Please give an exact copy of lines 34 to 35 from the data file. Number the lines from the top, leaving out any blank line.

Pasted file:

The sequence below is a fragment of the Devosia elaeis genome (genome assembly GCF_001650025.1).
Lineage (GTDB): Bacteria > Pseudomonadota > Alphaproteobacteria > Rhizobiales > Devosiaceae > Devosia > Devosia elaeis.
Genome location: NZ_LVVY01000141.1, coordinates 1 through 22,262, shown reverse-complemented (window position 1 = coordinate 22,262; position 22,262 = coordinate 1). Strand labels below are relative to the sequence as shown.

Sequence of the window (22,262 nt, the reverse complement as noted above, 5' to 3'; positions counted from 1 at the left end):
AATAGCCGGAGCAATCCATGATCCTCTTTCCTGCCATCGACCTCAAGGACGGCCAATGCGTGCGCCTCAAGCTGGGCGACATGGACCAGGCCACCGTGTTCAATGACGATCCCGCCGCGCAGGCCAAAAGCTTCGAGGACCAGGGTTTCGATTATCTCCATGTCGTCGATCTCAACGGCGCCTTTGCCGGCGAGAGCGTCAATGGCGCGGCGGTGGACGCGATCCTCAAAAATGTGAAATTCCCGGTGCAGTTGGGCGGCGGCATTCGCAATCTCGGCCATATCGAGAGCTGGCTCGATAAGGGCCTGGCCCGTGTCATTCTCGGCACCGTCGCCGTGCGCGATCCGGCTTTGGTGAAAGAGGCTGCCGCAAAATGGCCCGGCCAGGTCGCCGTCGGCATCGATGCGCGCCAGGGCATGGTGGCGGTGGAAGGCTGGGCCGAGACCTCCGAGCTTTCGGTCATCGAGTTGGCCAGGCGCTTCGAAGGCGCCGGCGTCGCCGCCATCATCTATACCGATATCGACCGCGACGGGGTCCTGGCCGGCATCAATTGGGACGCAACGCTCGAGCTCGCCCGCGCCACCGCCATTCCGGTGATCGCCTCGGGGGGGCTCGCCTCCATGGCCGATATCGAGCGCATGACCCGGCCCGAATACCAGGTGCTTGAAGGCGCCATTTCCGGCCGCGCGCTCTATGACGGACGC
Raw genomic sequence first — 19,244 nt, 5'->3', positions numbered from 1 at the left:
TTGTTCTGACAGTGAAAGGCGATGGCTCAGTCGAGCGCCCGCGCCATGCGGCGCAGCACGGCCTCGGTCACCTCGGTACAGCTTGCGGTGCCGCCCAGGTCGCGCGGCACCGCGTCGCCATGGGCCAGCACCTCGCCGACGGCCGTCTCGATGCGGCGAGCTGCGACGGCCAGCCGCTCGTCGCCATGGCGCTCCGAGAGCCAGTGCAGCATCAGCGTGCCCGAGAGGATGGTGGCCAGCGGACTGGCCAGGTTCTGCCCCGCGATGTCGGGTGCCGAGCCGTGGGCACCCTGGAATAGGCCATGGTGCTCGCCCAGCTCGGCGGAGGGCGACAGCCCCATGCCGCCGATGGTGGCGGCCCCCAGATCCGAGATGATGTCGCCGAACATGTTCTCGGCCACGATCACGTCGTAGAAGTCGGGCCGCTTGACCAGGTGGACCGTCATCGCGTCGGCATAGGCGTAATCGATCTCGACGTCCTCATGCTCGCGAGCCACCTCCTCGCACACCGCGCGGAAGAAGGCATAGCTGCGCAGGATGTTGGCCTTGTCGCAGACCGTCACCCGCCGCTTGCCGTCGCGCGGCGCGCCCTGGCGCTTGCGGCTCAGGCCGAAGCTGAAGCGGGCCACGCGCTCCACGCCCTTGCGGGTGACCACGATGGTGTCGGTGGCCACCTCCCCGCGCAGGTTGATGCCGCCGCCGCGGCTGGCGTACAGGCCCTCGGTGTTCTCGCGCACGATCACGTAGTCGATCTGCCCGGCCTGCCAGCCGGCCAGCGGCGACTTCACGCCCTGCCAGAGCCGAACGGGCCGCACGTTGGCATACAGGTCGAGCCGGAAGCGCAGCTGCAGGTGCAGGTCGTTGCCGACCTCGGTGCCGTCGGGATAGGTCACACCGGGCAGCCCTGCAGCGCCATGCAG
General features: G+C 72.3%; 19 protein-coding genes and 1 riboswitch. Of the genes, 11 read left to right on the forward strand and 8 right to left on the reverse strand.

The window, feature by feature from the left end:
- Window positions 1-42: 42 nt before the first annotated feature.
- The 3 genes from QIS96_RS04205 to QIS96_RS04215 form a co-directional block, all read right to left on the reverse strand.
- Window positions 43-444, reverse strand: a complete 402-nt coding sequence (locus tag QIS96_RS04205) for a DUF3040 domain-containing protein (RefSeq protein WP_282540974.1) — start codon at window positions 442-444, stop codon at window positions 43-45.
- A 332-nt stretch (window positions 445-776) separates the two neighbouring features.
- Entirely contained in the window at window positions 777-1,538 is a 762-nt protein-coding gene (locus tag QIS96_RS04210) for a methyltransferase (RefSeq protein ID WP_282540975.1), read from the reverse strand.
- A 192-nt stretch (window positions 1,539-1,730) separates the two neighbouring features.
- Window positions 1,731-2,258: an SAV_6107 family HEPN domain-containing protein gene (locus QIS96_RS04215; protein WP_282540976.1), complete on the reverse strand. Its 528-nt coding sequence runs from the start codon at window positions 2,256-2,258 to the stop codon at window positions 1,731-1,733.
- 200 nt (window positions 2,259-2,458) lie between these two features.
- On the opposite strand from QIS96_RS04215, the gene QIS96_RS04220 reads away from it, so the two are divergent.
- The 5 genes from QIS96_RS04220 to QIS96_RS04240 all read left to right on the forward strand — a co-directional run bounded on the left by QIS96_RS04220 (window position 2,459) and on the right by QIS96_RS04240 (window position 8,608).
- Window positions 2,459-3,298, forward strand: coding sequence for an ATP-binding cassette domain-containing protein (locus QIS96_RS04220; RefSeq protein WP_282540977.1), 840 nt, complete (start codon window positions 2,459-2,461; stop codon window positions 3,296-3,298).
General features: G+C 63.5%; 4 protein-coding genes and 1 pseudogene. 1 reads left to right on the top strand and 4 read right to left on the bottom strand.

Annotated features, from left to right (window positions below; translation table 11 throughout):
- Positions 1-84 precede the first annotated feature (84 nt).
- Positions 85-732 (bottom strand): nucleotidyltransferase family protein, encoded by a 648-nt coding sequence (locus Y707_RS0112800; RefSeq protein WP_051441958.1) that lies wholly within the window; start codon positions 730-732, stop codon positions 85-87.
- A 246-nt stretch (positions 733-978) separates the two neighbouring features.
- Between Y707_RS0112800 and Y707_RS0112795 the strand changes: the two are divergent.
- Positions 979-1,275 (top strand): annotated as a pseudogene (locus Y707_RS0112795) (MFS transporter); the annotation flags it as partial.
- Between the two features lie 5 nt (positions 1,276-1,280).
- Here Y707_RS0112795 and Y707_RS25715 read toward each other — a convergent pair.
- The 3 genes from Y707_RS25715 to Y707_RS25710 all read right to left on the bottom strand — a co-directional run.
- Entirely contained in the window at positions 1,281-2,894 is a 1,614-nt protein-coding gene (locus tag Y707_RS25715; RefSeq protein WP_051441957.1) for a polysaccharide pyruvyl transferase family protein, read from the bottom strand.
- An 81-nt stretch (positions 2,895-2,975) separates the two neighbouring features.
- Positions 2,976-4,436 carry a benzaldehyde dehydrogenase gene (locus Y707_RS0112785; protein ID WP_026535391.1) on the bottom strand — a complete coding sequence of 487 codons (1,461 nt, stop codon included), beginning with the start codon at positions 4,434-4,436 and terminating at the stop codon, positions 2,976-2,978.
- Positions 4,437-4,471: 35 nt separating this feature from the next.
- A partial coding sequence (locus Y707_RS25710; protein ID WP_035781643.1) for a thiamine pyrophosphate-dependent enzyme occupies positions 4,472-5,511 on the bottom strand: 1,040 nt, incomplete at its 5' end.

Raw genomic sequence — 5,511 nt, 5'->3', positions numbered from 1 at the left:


- Positions 4,437-4,471: 35 nt separating this feature from the next.
- A partial coding sequence (locus Y707_RS25710; protein ID WP_035781643.1) for a thiamine pyrophosphate-dependent enzyme occupies positions 4,472-5,511 on the bottom strand: 1,040 nt, incomplete at its 5' end.